The results: a default rate on the Bank's active portfolio of 0.336 percent. You heard that right – 0.336 percent. We report our default results to congress every 90 days.
We achieved that record through rigorous due diligence. We can never forget that the full faith and credit of the United States is one of our greatest assets.
Despite our extraordinary record over eight decades – in fact, because of it – we are determined not to jeopardize that record.
I am optimistic about the progress we are making at Ex-Im and the vast opportunities for our exporters. We want you to export more American goods and services to keep our economy moving.
For example, America's energy revolution has confirmed our leadership as the premier provider of energy technology to the rest of the world. At the same time, it is sharply bringing down the cost of manufacturing here at home.
We believe in you.
Our team has and will travel to the ends of the earth to help close a sale when you need us. The faces change, the customs differ, sometimes the food is a little scary, but there is one constant the world over – they want to buy American.
We're here to make you a more successful exporter and create more jobs at home. We will not let a lack of financing stand in your way.
In closing, I love this cartoon from the New Yorker so much I had to share it with you.
A father is reading to his young son in bed. The son says, "Dad, think you can wrap it up? I have a long day tomorrow."
So before I wrap this up, one last point.
Our Congressional Charter expires on September 30, 2014. Hard to believe, we are half-way there – and the debate about reauthorization has already begun.
We had strong bipartisan support in the past, and strong support from you, the business community. But there remains a vocal minority who reject any government role in export finance.
They ignore the economic realities of our time and our successful record.
Against stiff competition last year, Ex-Im financed Kazakhstan's purchase of GE's most advanced locomotives – a transaction that supports some 5,000 U.S. jobs at companies large and small. Five other countries were competing to sell locomotives to Kazakhstan – and each one of those competitors had active government support to help close those sales.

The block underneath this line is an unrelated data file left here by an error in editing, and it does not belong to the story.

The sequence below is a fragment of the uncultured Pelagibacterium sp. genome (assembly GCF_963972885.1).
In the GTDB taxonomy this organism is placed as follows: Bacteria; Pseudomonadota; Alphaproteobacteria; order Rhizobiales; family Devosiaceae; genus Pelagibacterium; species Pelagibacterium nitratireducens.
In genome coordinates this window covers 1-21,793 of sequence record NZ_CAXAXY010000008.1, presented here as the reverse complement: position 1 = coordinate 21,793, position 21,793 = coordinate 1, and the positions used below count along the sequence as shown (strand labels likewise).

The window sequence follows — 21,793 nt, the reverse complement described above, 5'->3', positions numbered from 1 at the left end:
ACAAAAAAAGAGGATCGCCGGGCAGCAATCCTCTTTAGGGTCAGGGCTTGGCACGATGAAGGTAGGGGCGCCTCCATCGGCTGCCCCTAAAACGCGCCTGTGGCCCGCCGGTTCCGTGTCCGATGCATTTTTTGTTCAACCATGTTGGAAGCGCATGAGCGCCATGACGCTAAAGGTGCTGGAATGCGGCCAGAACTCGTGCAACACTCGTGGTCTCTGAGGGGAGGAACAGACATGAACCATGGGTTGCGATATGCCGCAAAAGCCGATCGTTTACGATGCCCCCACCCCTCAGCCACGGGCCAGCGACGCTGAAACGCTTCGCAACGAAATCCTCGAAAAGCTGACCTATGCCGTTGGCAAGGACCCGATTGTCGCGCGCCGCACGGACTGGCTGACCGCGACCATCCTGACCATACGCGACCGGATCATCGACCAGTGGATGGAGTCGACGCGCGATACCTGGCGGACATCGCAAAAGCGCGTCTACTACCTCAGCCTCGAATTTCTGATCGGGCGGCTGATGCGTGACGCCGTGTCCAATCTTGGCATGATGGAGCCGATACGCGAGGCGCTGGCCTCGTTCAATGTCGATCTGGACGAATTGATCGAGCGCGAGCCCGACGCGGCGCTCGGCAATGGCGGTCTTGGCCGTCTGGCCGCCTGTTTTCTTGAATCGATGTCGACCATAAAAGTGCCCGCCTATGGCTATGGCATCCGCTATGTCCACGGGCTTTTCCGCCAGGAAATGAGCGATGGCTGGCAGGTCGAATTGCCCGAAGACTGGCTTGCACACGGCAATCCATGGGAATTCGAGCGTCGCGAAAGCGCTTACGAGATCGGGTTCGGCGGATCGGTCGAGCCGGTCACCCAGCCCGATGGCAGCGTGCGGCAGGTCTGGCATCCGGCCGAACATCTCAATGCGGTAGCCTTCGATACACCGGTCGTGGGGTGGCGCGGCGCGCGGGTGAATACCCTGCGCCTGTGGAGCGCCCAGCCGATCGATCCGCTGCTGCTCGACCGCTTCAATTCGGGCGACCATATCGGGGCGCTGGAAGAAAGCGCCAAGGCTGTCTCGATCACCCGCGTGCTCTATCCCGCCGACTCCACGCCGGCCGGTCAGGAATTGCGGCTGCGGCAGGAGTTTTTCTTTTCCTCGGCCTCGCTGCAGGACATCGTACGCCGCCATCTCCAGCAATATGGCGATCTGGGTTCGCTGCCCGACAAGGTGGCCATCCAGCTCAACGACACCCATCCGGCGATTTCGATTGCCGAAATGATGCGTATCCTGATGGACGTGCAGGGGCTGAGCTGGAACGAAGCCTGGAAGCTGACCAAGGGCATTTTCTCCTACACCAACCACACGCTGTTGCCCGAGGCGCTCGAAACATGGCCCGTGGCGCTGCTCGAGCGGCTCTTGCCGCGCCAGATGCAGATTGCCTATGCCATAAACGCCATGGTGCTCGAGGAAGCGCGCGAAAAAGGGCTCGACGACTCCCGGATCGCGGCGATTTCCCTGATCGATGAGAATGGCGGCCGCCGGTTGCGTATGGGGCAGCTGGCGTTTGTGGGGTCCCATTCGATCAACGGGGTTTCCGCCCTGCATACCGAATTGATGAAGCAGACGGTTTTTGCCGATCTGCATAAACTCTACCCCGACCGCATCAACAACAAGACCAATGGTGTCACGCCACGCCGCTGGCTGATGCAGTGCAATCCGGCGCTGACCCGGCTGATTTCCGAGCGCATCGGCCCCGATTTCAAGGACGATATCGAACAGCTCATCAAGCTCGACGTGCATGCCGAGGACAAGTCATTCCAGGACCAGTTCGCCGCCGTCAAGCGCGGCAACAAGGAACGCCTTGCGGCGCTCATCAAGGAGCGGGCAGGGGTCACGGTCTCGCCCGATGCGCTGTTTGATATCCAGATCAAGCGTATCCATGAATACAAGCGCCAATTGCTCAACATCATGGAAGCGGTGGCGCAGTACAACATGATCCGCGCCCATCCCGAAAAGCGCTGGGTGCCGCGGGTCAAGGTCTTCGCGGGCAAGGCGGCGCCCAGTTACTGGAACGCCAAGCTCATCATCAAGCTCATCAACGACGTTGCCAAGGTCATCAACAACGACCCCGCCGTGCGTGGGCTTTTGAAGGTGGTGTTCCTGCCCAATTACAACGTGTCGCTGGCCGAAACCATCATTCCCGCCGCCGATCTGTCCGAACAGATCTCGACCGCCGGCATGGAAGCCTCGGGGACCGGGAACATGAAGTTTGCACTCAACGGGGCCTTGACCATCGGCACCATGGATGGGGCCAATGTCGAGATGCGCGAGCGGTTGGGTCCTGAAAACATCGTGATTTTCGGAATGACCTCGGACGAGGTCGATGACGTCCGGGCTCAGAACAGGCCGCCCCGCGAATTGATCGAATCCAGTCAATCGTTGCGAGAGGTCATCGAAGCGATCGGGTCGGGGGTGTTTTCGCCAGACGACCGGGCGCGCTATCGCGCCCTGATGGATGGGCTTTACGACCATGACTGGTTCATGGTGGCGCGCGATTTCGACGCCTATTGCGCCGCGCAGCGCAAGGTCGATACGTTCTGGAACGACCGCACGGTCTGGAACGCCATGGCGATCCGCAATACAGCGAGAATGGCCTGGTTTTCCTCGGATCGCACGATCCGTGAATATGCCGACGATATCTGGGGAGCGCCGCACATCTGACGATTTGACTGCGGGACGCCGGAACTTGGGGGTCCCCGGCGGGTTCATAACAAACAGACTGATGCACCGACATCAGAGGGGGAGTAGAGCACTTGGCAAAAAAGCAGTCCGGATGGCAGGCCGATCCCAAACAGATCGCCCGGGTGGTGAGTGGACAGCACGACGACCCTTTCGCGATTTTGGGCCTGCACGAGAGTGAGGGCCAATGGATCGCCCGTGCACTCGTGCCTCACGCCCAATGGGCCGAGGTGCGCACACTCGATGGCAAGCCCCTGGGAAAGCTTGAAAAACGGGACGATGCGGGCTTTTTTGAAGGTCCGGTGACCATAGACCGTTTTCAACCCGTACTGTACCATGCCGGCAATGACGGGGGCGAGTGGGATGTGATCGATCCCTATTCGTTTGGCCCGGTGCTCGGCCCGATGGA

That's the reality of global competition.
It is our job at Ex-Im to level the playing field. If we let our Charter expire, that would amount to unilateral disarmament. Nothing would please the other 59 export credit agencies around the world more.
Well, I don't believe in manufactured crises. I believe in manufacturing, period.
You already have enough uncertainty in your business.
Despite what some of our critics say:
Ex-Im Bank does not subsidize. We offer market-based terms. We are self-sustaining, our fees cover our expenses. Our loan loss reserves come from customer fees.
And best of all, we support good jobs here at home.
We consistently make what you and I would call a profit, but here in Washington it's called a "negative subsidy." We delivered $1.1 billion "profit" to the Treasury last year.
That means each of our 400 employees delivered on average almost $3 million to you, the taxpayers. On top of that, each supported 637 jobs.
So, to close.
We've come a long way since the early days of 2009, when our economy was hemorrhaging jobs.
In the next four years, the Export-Import Bank will build upon our success – financing the next Jenny Fultons to take their ideas from the kitchen table to customers around the world.
As President Obama likes to say, we won't stop until every American who wants a job, has one.
I think about the 12 jobs at Miss Jenny's Pickles – the 20 jobs at Auburn Leather – the 400 jobs at Tetra Tech – and the 18,000 jobs supported by Sadara,
I could go on and on.
Add it all up – and the Export Import Bank is making a real difference.
In the next two days of this conference, my goal is that we learn new ways – and build new resolve – to make that happen.
Let's work together to take full advantage of the great potential of the American people.
Let's increase exports and create more good jobs.
Thank you for joining us –
And have a great conference.
SOURCE Export-Import Bank of the United States